• I would love to be way more auto-biograph-y than I've ever been on here. I'm being serious. I know I go on about it. Fact is, it scares me. And trouble is, I think the fear is rational. I mean, if I "make it" as a writer, all bets are off: I can talk about whatever-the-fuck and, sure, I guess in theory I could alienate enough people that it fucked up my career, but at a certain point you've got to have faith in what you're talking about, right? Whereas now, when I'm losing money every month and only hoping to have a career I can fuck up, what happens if I post something incriminating or embarrassing that would register as interesting if it were written by a writer but would register as awkward and inappropriate if it were written by, say, someone applying for a normal-person job? (Like if I ever wanted to go back into teaching? Yeesh.) Of course, Ariel Schrag had the guts to dig deep and share some of her most intense personal and sexual thoughts and experiences with the goddamned world, and that was before she was an established writer or cartoonist, wasn't it? I'd like to dismiss that as, "Yeah, but she was in high school, high-schoolers don't know what the hell they're doing, their fuckin' brains aren't developed yet," but come on. Really what even that boils down to is that I'm more cowardly than a 17-year-old.
• Why do I identify so much with the experiences of a teenage lesbian? Two obvious answers are: (1) it's just a version of the universal human experience, and (2) Ariel Schrag's a good writer and good writers can make you identify with just about anything. But I think there's another factor.
What makes the experience of a gay kid different from the experience of a straight kid when love and sex are involved—and here of course I'm speaking out of near-total ignorance, but let's go for it—has got to have a lot to do with the basic confusion and excitement and emotional turmoil's being supplemented by an additional layer of all-of-the-above. For example, you don't only have to worry about whether your girlfriend likes you as much as you like her, but you also have to worry about (e.g.) whether she might actually be essentially straight and not like girls as much as you do. And the mere fact that fumbling teenaged heterosexuality has at least some degree of monolithic societal encouragement behind it has got to make an enormous difference: trying to figure out who you are sexually when there's all this bigotry on the one hand and ignorance/indifference on the other, a societal sense that maybe you're doing something fundamentally wrong or at least incomprehensible...especially if you were growing up in the 20th century, but even today...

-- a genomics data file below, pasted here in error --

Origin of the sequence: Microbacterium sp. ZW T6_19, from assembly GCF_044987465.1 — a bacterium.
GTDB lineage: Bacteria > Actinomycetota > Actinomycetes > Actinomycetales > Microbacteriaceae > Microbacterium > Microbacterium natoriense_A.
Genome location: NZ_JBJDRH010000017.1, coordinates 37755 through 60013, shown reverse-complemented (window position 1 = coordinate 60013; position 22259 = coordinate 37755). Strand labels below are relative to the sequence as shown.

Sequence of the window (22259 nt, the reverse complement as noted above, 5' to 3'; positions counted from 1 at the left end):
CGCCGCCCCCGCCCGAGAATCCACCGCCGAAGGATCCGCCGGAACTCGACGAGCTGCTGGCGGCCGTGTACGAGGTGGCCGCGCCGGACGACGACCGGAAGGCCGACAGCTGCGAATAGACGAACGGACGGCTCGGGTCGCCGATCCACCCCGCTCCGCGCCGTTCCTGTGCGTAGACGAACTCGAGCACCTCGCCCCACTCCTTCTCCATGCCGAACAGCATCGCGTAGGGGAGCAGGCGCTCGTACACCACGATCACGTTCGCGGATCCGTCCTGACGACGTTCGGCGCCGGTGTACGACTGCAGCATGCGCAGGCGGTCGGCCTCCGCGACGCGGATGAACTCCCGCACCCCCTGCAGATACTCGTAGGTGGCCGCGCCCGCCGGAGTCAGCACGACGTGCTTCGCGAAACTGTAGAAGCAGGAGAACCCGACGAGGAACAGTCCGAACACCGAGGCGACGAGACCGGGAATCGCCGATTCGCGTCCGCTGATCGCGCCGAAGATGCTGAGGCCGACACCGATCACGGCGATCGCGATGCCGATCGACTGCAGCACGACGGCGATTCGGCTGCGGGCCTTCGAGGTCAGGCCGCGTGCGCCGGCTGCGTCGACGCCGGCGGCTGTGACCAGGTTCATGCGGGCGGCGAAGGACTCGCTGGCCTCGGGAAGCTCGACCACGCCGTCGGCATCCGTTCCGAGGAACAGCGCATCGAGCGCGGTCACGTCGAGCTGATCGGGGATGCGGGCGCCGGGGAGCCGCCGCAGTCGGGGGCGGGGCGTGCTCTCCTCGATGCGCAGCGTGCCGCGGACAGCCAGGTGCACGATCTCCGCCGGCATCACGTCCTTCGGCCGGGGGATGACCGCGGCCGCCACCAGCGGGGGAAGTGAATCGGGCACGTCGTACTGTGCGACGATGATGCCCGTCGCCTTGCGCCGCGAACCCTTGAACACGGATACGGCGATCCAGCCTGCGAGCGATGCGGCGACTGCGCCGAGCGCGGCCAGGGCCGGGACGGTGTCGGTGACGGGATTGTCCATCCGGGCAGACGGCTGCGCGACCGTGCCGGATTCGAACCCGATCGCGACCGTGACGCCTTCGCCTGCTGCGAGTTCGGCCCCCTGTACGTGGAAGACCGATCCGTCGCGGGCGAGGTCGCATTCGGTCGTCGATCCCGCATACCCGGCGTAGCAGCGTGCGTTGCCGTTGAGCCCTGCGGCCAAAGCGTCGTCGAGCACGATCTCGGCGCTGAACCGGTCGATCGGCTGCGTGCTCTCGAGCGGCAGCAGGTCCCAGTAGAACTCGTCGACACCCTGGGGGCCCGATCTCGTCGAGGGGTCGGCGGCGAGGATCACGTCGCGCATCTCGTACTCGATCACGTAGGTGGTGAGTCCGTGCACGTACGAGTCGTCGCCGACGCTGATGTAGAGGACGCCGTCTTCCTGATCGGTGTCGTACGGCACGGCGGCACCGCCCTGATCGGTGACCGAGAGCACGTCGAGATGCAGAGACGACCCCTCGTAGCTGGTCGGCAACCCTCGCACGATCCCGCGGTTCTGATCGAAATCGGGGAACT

But so why do I identify? I think it's because I'm so freakishly introspective and analytical that I make the uncomplicated complicated; I'm pathologically skeptical of received wisdom and common sense, which is in many ways a positive trait but also is in so many ways self-defeating (at best). What I'm getting at is that I think the way my brain works, I see a straightforward statement and read it like a sphinx's riddle; I take relatively unchallenging situations and experience them like an unprecedented intellectual adventure. E.g., it came to pass at a certain point, a while back, that I realized I had been sexually active for a decade and had slept with several women and yet in some fundamental and very real sense did not believe that any woman would sleep with me. Do you follow that? There's intellectual knowledge and what you believe with your heart; for a while there, the fact that I had had girlfriends did nothing to convince me that I could ever have one. I was like the redhead vampire in True Blood whose hymen closes back up after every time she has sex: I just couldn't get rid of my virginity no matter what I did. A basic and unconfusing love life came across to me as a mystifying puzzle.
I'm over that now, but my point is that I think the reason why I identified so much with a teenage lesbian's early romantic experiences is that I unnecessarily complicated a relatively simple situation and lived my straight-boy's life almost as if I were a gay girl. That's probably bullshit, by the way, but not 100% bullshit. My new way of getting at the truth is like sketching: innumerable wrong-looking lines that get at the shape you want to reveal. Am I just saying that the teenage lesbian experience is like the teenage straight experience but amplified? And that I amplify everything? I think that's what I'm saying.
Honestly it's probably just that Potential's really good.
P.S. Homosexuality is a sin against God.